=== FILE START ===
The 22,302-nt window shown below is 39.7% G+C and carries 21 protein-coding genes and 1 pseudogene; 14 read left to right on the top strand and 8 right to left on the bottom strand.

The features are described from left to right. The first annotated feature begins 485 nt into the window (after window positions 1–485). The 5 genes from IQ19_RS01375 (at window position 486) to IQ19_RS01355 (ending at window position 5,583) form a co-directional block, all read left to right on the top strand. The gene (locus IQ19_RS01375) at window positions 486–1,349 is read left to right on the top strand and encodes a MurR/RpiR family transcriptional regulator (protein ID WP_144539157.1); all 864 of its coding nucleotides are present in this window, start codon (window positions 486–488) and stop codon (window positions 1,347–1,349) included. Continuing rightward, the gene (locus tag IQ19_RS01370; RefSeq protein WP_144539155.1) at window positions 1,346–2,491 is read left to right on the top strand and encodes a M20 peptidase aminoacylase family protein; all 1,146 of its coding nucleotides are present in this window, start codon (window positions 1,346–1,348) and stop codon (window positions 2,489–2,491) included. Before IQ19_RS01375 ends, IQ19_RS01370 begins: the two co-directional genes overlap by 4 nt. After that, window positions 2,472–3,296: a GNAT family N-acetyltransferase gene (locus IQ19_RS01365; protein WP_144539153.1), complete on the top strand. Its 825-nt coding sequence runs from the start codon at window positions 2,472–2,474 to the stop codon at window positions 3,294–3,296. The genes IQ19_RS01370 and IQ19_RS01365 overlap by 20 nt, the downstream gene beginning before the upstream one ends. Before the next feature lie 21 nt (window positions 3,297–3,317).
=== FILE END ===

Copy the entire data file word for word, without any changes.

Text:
The 22,302-nt window shown below is 39.7% G+C and carries 21 protein-coding genes and 1 pseudogene; 14 read left to right on the top strand and 8 right to left on the bottom strand.

The features are described from left to right. The first annotated feature begins 485 nt into the window (after window positions 1–485). The 5 genes from IQ19_RS01375 (at window position 486) to IQ19_RS01355 (ending at window position 5,583) form a co-directional block, all read left to right on the top strand. The gene (locus IQ19_RS01375) at window positions 486–1,349 is read left to right on the top strand and encodes a MurR/RpiR family transcriptional regulator (protein ID WP_144539157.1); all 864 of its coding nucleotides are present in this window, start codon (window positions 486–488) and stop codon (window positions 1,347–1,349) included. Continuing rightward, the gene (locus tag IQ19_RS01370; RefSeq protein WP_144539155.1) at window positions 1,346–2,491 is read left to right on the top strand and encodes a M20 peptidase aminoacylase family protein; all 1,146 of its coding nucleotides are present in this window, start codon (window positions 1,346–1,348) and stop codon (window positions 2,489–2,491) included. Before IQ19_RS01375 ends, IQ19_RS01370 begins: the two co-directional genes overlap by 4 nt. After that, window positions 2,472–3,296: a GNAT family N-acetyltransferase gene (locus IQ19_RS01365; protein WP_144539153.1), complete on the top strand. Its 825-nt coding sequence runs from the start codon at window positions 2,472–2,474 to the stop codon at window positions 3,294–3,296. The genes IQ19_RS01370 and IQ19_RS01365 overlap by 20 nt, the downstream gene beginning before the upstream one ends. Before the next feature lie 21 nt (window positions 3,297–3,317).